In the last decade, cats have caused more than CAD$1 billion in annual losses in Canada – CAD$3.1 billion in 2023 alone. The World Economic Forum identified cat-related issues as the three top concerns for the next decade for governments across the world. As such, it is fundamental that local and federal governments become better prepare to respond and recover to cat-induced losses. This presentation will provide an overview of cat modelling, covering the socio-technical challenges and opportunities that exist in this field, and highlighting how engineering expertise can be leveraged to foster cat-resilient communities.

About the speaker

Prof. Rodrigo Costa is an assistant professor at the Department of Systems Design Engineering at the University of Waterloo. Prof. Costa's research investigates how communities' physical, economic, and social systems interact to create disaster risk and exacerbate socioeconomic and racial inequalities. Beyond academic boundaries, Rodrigo has collaborated with emergency managers, urban planners, resilience officers, and insurance companies to advance the state of knowledge in disaster risk and subsequently distill that knowledge into decisions that foster urban resilience.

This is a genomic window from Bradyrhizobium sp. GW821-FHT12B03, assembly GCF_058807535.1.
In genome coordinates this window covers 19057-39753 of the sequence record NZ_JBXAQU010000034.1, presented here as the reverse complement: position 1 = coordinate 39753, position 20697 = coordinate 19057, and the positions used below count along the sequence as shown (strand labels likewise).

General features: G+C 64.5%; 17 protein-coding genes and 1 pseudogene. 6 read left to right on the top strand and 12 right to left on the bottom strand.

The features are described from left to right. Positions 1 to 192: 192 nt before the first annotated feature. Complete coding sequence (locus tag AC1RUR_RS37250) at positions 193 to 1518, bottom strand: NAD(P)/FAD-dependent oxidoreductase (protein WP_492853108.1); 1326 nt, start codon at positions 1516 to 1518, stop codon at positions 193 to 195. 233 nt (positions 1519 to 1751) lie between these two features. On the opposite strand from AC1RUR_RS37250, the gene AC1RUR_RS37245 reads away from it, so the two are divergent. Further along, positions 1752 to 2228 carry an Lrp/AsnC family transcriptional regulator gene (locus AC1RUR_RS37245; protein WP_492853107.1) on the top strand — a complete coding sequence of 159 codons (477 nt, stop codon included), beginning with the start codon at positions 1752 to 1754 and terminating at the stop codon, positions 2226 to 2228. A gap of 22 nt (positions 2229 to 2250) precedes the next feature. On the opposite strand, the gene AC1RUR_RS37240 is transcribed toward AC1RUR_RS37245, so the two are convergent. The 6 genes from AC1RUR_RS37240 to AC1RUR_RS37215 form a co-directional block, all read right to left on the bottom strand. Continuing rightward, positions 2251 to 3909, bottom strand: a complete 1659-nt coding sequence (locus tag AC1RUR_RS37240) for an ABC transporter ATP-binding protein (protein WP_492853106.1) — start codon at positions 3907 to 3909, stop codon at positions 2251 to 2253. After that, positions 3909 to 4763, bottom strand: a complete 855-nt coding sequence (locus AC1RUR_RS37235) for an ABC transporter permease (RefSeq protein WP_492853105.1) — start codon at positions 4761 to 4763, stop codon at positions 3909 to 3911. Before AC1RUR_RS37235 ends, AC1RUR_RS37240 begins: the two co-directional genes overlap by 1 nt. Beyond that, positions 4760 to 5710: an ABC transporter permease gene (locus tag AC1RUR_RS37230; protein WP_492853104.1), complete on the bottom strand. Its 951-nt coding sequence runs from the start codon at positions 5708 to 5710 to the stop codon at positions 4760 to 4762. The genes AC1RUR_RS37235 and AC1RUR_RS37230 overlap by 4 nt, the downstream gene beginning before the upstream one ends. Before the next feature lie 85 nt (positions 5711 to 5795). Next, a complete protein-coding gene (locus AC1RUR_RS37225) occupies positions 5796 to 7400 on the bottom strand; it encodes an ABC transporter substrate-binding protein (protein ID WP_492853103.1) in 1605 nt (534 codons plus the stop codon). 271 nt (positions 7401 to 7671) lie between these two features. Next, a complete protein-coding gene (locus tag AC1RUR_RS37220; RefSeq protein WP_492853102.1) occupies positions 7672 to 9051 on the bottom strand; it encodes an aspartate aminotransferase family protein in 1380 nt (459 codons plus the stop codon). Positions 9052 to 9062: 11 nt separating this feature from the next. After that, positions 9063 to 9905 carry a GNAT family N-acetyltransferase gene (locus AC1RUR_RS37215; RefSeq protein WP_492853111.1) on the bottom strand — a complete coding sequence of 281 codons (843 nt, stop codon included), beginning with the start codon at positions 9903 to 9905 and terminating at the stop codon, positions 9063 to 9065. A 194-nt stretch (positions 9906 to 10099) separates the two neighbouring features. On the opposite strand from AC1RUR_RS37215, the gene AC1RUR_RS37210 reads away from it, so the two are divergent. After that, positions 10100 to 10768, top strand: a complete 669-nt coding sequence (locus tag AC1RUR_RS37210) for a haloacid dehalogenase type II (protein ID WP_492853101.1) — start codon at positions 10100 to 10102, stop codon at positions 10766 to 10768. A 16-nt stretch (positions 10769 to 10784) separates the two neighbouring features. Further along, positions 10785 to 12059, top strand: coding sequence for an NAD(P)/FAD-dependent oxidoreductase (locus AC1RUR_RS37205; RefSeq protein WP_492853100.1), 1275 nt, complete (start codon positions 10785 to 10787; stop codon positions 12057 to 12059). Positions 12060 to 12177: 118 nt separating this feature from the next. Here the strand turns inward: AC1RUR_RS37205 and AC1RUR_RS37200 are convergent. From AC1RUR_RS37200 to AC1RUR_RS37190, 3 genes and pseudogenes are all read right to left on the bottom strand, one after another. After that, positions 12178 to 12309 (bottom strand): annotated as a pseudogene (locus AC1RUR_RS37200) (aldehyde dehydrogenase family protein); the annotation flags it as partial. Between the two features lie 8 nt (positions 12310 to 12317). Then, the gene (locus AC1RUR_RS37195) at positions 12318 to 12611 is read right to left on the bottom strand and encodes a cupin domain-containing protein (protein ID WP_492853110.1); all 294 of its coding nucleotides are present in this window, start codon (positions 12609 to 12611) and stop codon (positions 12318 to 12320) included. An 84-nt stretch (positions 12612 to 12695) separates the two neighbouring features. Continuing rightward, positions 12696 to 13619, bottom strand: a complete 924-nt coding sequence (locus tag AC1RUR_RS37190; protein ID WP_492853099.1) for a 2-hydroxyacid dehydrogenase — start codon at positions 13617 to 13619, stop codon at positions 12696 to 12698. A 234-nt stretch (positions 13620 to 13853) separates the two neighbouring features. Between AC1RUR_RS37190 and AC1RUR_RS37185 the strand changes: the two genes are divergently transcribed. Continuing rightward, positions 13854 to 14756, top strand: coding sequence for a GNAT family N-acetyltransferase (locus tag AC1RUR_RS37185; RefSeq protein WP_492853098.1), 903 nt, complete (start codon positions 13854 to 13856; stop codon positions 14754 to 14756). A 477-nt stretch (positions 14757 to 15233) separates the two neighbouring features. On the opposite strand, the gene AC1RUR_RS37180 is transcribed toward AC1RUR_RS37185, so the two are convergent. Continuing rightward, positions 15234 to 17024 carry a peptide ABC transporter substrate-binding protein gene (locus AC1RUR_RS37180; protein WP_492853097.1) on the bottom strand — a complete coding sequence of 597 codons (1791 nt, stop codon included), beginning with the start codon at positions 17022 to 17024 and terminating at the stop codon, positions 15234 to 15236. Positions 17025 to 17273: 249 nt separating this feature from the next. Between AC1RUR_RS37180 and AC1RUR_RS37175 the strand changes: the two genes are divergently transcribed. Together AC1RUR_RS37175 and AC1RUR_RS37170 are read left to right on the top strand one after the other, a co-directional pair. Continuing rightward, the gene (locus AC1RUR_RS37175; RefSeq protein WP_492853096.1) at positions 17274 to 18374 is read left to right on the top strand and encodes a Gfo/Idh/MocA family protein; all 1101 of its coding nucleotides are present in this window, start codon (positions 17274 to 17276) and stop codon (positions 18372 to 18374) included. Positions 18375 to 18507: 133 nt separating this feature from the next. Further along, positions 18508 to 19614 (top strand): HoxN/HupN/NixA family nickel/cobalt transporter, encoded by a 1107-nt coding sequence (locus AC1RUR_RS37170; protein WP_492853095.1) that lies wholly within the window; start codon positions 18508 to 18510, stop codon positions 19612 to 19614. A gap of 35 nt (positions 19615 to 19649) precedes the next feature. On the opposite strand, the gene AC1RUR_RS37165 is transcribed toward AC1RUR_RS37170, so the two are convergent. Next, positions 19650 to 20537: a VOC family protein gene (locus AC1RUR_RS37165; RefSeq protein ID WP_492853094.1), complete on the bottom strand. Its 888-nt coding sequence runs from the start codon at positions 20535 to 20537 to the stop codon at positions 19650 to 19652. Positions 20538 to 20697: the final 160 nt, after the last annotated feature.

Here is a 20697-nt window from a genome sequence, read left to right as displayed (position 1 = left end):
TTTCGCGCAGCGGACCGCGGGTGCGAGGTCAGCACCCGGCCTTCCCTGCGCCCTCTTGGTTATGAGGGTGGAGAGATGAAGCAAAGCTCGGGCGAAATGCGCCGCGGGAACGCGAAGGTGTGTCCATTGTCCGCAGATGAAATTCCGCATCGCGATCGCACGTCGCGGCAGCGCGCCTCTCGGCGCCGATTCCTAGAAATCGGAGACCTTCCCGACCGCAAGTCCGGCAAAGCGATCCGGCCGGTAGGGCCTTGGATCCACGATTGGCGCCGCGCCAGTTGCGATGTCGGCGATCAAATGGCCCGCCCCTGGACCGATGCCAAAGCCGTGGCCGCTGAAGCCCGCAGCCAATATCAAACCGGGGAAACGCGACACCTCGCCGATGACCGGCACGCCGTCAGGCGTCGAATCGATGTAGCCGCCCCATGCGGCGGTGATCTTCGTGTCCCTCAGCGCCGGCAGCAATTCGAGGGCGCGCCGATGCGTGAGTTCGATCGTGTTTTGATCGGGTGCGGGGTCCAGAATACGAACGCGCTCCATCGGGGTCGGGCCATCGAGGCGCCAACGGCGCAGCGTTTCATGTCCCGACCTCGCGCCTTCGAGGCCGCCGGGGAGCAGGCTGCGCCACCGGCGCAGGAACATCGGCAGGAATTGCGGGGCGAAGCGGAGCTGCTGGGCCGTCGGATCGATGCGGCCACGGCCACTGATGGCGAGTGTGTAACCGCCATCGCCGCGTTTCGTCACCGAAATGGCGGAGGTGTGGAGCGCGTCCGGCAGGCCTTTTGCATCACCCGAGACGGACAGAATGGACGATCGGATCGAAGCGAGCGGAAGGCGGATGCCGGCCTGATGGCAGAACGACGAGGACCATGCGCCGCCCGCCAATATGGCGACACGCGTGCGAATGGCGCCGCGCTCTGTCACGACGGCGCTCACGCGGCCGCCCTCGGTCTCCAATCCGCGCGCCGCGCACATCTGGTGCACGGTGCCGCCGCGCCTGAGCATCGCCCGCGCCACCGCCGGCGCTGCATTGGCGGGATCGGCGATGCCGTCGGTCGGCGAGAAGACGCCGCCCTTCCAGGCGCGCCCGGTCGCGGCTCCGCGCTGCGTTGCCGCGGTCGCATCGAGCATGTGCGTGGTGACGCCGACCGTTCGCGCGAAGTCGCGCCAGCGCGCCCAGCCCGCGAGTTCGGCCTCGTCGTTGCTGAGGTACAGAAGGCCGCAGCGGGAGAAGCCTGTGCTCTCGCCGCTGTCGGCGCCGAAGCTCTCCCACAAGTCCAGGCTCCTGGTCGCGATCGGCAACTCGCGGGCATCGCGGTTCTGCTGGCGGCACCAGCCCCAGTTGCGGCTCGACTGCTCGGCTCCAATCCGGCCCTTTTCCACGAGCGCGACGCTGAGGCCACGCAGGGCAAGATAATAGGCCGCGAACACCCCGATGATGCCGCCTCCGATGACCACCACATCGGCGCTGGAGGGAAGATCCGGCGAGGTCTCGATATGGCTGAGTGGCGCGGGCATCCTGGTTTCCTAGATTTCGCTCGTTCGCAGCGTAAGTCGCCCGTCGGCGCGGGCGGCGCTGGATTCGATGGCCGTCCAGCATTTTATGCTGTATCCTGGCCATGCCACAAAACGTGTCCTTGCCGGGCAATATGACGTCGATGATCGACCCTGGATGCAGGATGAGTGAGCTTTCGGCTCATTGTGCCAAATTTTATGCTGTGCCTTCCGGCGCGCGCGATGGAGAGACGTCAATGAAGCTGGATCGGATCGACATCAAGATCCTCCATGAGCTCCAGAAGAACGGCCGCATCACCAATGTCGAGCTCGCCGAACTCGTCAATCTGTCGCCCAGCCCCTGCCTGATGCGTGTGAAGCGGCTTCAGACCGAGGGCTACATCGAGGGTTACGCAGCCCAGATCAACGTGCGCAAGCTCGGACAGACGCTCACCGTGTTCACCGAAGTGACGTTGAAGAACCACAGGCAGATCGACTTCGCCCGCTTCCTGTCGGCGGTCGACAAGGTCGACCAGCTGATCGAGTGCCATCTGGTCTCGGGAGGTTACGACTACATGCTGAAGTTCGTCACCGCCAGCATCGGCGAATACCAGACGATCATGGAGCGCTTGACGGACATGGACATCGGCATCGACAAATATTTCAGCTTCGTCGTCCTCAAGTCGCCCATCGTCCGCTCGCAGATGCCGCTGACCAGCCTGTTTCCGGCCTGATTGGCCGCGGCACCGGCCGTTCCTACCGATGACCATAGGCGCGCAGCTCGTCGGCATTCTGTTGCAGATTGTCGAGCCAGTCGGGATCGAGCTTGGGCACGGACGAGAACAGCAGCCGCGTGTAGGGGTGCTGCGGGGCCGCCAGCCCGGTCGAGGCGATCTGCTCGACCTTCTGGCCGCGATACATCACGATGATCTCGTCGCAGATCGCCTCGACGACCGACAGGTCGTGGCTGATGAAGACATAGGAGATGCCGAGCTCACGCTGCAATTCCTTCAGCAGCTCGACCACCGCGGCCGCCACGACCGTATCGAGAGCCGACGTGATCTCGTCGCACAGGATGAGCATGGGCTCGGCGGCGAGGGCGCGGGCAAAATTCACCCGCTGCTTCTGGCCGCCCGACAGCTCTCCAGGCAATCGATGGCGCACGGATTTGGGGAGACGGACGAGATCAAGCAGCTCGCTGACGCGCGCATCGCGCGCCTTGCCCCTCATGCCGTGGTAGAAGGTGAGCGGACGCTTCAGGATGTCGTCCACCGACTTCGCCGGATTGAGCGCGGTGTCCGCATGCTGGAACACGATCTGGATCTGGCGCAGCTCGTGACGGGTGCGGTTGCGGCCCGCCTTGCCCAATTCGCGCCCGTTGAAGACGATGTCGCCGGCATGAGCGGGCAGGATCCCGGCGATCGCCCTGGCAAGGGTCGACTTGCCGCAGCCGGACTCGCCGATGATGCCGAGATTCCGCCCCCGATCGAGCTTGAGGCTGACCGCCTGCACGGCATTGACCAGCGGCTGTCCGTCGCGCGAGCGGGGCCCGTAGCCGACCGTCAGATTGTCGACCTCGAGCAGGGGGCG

Prof. Costa works in the interface between engineering, planning, and social sciences. His research focuses on developing high-fidelity, high-detail regional risk models to simulate the impact of disasters on urban communities. Prof. Costa is interested in object-oriented models, agent-based simulation, hazard and exposure modelling, machine learning, optimization, and multi-stakeholder decision-making to inform urban resilience planning. Prof. Costa received the 2021 Best Graduate Paper Award from the Earthquake Engineering Research Institute for his contributions to the holistic simulation of disaster impacts on communities.

Prof. Costa Rodrigo